In order to integrate an antenna in a package, while simultaneously ensure proper antenna efficiency a relative complex packaging approach using an flip-chip mounted antenna in conjunction with the printed circuit board has been described in U.S. Patent Publication No. 20060001572 published Jan. 5, 2006. Although this approach demonstrates a possible avenue for automated assembly, the packaging approach does not leverage cost saving features from mass production approach. Furthermore, hermetic sealing of the components using this approach is challenging and not realistically viable


The invention provides an approach for creating a Silicon-based package with thru-vias for I/O signals, passive components and antenna together with a protected RFIC targeted for high frequency applications, all combined into one single module. Such a packaging approach may also comprise other passive devices such as RF-MEMS switches, inductors, fixed or variable capacitors while at the same time ensuring a minimum footprint. For devices which might require protection from the environment hermetic sealing of both the RFIC chip and MEMS devices is obtained using a metal-to-metal bond which takes place during the wafer bonding process.

The invention further provides an apparatus comprising an interposer comprising

  • a substrate having an upper and lower surface, the upper surface having at least one cavity for forming a portion of an antenna structure, the interposer including conducting through vias from the upper surface to the lower surface, the conducting through vias at the lower surface adapted for coupling to a source of electrical signals and a voltage supply,
  • a top Si part having interconnection wiring on a lower surface and having first pads for electrically mounting an integrated circuit chip thereon,
  • the top Si part having second pads on the lower surface mating with a plurality of conducting through vias at the upper surface of the interposer, and having an antenna positioned over the cavity for forming the antenna structure at times the top Si part is mated with the interposer.

The invention further provides an improved packaging for mmWave systems employing RF passives and integrated antennas fabricated using conventional IC fabrication or surface micromachining.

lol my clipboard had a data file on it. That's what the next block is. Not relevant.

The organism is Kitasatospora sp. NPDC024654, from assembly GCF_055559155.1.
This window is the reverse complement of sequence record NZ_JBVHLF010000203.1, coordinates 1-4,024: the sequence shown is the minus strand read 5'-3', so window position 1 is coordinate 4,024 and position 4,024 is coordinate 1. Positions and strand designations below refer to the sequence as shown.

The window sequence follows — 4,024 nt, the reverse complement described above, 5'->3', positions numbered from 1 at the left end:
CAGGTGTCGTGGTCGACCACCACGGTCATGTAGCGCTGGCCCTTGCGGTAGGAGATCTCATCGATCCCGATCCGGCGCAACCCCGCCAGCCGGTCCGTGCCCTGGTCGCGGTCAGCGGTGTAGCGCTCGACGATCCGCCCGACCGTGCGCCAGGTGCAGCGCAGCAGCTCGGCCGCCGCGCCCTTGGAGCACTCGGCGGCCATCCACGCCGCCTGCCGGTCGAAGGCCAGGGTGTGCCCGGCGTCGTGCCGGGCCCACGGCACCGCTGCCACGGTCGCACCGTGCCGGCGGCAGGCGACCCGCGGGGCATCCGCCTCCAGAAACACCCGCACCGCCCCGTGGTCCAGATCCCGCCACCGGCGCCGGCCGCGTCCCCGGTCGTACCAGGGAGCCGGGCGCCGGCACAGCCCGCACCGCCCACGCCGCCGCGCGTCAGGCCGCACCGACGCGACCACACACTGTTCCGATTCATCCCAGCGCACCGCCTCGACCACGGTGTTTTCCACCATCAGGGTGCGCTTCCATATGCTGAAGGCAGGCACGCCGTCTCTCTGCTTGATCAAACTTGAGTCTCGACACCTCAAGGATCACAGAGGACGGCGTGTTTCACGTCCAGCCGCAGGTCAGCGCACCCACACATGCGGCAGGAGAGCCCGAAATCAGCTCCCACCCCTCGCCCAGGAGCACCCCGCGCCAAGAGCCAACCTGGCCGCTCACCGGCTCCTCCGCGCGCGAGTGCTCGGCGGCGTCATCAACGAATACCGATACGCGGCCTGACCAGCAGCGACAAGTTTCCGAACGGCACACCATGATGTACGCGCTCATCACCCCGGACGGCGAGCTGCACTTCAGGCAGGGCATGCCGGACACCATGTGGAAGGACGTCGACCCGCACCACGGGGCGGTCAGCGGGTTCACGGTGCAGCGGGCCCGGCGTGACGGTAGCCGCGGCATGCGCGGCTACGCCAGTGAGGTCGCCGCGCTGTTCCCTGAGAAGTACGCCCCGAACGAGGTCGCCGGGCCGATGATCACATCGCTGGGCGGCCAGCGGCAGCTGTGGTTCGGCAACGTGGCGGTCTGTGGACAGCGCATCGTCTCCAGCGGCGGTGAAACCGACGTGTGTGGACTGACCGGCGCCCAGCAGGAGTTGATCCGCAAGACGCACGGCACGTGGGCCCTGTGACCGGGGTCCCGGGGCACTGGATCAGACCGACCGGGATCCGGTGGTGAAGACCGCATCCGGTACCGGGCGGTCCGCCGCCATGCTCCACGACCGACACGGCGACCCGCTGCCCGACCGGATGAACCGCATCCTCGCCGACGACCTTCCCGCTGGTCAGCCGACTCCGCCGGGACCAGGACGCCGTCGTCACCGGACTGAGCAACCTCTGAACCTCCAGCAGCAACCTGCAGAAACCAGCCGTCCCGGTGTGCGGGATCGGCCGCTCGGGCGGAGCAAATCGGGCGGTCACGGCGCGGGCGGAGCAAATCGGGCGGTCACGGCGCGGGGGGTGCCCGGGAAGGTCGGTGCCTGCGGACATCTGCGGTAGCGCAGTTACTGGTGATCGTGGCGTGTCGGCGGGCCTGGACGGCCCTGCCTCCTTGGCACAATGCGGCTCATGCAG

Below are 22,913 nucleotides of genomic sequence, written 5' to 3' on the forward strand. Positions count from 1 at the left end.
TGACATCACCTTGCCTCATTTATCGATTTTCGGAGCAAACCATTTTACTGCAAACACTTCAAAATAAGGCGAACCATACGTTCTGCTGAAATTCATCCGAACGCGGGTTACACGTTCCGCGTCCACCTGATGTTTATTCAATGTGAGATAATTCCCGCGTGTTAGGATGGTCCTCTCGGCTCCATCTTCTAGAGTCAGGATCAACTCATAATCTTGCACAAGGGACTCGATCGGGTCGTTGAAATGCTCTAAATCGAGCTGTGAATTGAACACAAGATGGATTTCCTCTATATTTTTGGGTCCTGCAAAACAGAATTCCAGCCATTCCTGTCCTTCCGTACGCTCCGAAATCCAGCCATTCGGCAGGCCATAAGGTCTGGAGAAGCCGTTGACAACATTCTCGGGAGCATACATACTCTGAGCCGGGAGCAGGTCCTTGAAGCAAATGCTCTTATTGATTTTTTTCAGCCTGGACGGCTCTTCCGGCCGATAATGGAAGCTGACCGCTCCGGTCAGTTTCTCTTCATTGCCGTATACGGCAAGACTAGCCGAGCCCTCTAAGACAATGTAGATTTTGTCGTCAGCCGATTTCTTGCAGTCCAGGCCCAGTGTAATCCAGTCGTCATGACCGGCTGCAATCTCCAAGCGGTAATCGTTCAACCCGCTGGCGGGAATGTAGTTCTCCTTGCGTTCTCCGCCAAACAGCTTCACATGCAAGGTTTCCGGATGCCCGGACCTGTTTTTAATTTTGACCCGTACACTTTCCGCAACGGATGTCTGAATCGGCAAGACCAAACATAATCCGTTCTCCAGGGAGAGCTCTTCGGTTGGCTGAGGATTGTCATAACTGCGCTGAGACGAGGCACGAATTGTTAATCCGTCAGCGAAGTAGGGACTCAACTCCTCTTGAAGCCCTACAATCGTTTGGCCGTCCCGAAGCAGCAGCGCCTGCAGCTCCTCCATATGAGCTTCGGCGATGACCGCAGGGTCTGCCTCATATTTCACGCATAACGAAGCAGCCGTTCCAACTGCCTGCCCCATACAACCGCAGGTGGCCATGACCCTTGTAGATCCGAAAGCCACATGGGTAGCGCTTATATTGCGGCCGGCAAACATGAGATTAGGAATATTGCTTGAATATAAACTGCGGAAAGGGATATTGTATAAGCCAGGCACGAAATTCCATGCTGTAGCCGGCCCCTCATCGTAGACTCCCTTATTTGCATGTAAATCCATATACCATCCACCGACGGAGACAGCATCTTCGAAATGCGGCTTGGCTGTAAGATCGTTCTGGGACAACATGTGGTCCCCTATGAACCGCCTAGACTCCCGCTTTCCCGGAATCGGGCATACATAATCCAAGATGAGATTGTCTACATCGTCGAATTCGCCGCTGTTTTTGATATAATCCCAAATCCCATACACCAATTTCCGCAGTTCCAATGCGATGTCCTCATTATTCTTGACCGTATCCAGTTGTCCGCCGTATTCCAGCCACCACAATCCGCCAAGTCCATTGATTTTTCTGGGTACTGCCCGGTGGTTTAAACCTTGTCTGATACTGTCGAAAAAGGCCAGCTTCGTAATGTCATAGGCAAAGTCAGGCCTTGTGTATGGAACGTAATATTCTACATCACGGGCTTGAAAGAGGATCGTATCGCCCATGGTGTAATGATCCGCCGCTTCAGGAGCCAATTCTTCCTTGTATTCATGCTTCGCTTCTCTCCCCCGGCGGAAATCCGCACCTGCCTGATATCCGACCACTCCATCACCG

The invention further provides for the transfer of RF passives from the RFIC chip into a package with multiple options for interconnect technology flexibility.

The invention further provides for an all-Si approach to significantly aid in overcoming TCE mismatch problems which typically exist between RFIC chips and the packaging materials utilized


These and other features, objects, and advantages of the present invention will become apparent upon consideration of the following detailed description of the invention when read in conjunction with the drawing in which:

FIG. 1 is a cross section view of a complete low-profile Si-based package containing a RFIC, integrated MEMS transmit/receive switch, and antenna. The drawing is not to scale.

FIG. 2 is a cross section view of a complete Si-based package containing a RFIC, integrated MEMS transmit/receive switch, and antenna in which the RFIC chip is not contained within the package. Such an approach could allow for high power RFIC devices to be cooled using external cooling methods. The drawing is not to scale.

FIG. 3A is a cross section view of a Si-based package in which the region/area above the antenna is backfilled with a suitable material, different from Si, with desirable RF properties. This would allow the use of a thicker antenna substrate, which would be mechanically more robust.

FIG. 3B is a cross section view of a Si-based package in which the region/area above the antenna is backfilled with a suitable dielectric material to create a lens above the antenna.

FIG. 4A a cross section view of a Si-based package with a shaped reflector with a desired geometry used to angle the direction of propagated antenna signal.

FIG. 4B is a cross section view of a Si-based package with a shaped antenna reflector used to focus antenna propagation signal.

FIG. 5A is a cross section view of a Si-based package with an edge-launched antenna structure. This approach does not require a reflector in the bottom of the antenna cavity.

FIG. 5B is a top-view of an edge-launched antenna structure shown in FIG. 5A.